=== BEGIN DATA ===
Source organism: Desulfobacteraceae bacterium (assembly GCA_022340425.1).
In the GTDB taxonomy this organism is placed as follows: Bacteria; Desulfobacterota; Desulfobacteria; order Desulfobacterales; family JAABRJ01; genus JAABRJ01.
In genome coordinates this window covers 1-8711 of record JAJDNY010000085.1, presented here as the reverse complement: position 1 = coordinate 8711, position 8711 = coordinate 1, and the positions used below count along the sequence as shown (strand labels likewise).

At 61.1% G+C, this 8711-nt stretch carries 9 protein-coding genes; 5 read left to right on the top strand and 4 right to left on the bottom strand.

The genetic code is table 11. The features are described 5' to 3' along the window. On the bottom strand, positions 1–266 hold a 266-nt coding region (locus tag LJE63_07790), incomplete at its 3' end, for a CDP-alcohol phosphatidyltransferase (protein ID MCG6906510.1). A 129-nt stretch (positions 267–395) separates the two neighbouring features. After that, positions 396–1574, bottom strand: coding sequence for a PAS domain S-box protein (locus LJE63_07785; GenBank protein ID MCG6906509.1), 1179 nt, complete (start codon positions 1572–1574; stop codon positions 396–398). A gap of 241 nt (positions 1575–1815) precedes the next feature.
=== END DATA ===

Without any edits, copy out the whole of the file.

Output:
Source organism: Desulfobacteraceae bacterium (assembly GCA_022340425.1).
In the GTDB taxonomy this organism is placed as follows: Bacteria; Desulfobacterota; Desulfobacteria; order Desulfobacterales; family JAABRJ01; genus JAABRJ01.
In genome coordinates this window covers 1-8711 of record JAJDNY010000085.1, presented here as the reverse complement: position 1 = coordinate 8711, position 8711 = coordinate 1, and the positions used below count along the sequence as shown (strand labels likewise).

At 61.1% G+C, this 8711-nt stretch carries 9 protein-coding genes; 5 read left to right on the top strand and 4 right to left on the bottom strand.

The genetic code is table 11. The features are described 5' to 3' along the window. On the bottom strand, positions 1–266 hold a 266-nt coding region (locus tag LJE63_07790), incomplete at its 3' end, for a CDP-alcohol phosphatidyltransferase (protein ID MCG6906510.1). A 129-nt stretch (positions 267–395) separates the two neighbouring features. After that, positions 396–1574, bottom strand: coding sequence for a PAS domain S-box protein (locus LJE63_07785; GenBank protein ID MCG6906509.1), 1179 nt, complete (start codon positions 1572–1574; stop codon positions 396–398). A gap of 241 nt (positions 1575–1815) precedes the next feature.